-*What exceptions have you seen to findings of women’s skill in multitasking and social insight, and men’s competence in spatial reasoning and motor skill acquisition?

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Inferring, Predicting Others’ Thoughts, Intentions, Behavior

Developing accurate inferences about others’ likely concerns, expectations, priorities, and actions is essential for successful social interactions in setting goals and mitigating risks.

Demis Hassabis

Demis Hassabis

University College London’s Demis Hassabis collaborated with R. Nathan Spreng of Cornell University, Vrije Universiteit’s Andrei A. Rusu, Harvard’s Clifford A. Robbins and Daniel Schacter, and Raymond A. Mar of York University to investigate how the brain develops predictions about others’ thoughts and behaviors.

R. Nathan Spreng

R. Nathan Spreng

Volunteers read about four fictional protagonists’ personality traits (Agreeableness, Extraversion) in experimental scenarios, then imagined each character’s behaviors in different situations.
Each volunteer then participated in fMRI brain scans.

Andrei Rusu

Andrei Rusu

Medial prefrontal cortex activity in the brain was associated with accurate inferences about protagonists’ personality characteristics and behaviors, demonstrating that “brain activity can reveal whom someone is thinking about,” according to Hassabis and team.

Clifford Robbins

Clifford Robbins

In addition, Team Hassabis noted that lateral temporal cingulate cortex activity occurred with participants accurately determined protagonists’ degree of agreeableness, whereas activity in the posterior cingulate cortex activity was associated with correct judgments of protagonists’ degree of extraversion.

Daniel Schachter

Daniel Schachter

Hassabis’s group also determined that brain regions responsible for processing inferences of personality traits and related behaviors are functionally coupled with areas active in differentiating individual identities.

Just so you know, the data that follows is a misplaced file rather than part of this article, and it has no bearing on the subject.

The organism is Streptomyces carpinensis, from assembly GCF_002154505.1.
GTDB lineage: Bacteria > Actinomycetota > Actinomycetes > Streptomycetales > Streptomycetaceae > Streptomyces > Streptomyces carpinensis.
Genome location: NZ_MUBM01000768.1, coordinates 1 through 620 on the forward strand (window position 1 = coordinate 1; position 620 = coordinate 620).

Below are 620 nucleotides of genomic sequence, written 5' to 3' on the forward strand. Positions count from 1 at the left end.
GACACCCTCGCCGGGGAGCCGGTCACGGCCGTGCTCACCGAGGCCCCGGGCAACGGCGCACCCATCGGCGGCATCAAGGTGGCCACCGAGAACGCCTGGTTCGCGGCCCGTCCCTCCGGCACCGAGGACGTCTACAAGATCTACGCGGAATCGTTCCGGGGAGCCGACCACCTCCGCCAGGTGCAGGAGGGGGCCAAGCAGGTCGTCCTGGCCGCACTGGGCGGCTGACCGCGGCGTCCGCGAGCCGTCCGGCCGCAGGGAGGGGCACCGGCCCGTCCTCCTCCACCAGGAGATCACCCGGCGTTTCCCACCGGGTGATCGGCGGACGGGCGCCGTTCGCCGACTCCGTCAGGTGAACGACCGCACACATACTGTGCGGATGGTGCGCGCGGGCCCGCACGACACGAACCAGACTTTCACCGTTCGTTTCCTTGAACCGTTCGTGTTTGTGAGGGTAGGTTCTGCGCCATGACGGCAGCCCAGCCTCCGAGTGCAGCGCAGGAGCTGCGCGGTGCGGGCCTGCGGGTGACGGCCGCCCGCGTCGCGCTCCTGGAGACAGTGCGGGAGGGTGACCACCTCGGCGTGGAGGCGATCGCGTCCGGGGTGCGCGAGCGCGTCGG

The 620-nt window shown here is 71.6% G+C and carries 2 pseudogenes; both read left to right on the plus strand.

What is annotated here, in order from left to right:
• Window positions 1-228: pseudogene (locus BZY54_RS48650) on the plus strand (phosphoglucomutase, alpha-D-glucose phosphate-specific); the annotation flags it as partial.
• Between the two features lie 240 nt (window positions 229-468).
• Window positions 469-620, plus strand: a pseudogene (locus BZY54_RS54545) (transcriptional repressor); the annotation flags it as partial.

Raymond Mar

Raymond Mar

This means that specific brain regions “code” inferred personality traits in others and synthesize these characteristics into “personality models” that represent individuals and their likely behavior in new situations.

Matthew Hertenstein

Matthew Hertenstein

Matthew Hertenstein teamed with DePauw University colleagues Brittany Bulleit and Ariane Jaskolka, UC Berkeley’s Dacher Keltner and Betsy App of University of Denver to demonstrate that people can infer others’ emotional intentions through unseen touch.

Brittany Bulleit-Ariane Jaskolka

Brittany Bulleit-Ariane Jaskolka

The researcher investigated whether 200 volunteers between the ages of 18-40 working in pairs were able to accurately identify emotional intentions when touched.

Dacher Keltner

Dacher Keltner

Participants in the United States and Spain accurately perceived anger, fear, disgust, love, gratitude, and sympathy conveyed by unseen touch at statistically significant levels, but not happiness, sadness, surprise, embarrassment, envy, or pride.
Observers also accurately identified emotions conveyed by participants’ “tactile displays” when they touched paired volunteers.

Betsy App

Betsy App

Gian Gonzaga of UCLA extended these findings to consider inferring and detecting emotion in male-female communication pairs with Keltner and University of Wisconsin’s Daniel Ward.

Gian Gonzaga

Gian Gonzaga

Guided by Keltner’s “approach/inhibition theory of power,” in their experiments, they attributed high power to one volunteer in a communication pair and compared communications when both people were in an equal-power condition during teasing interactions between women and men.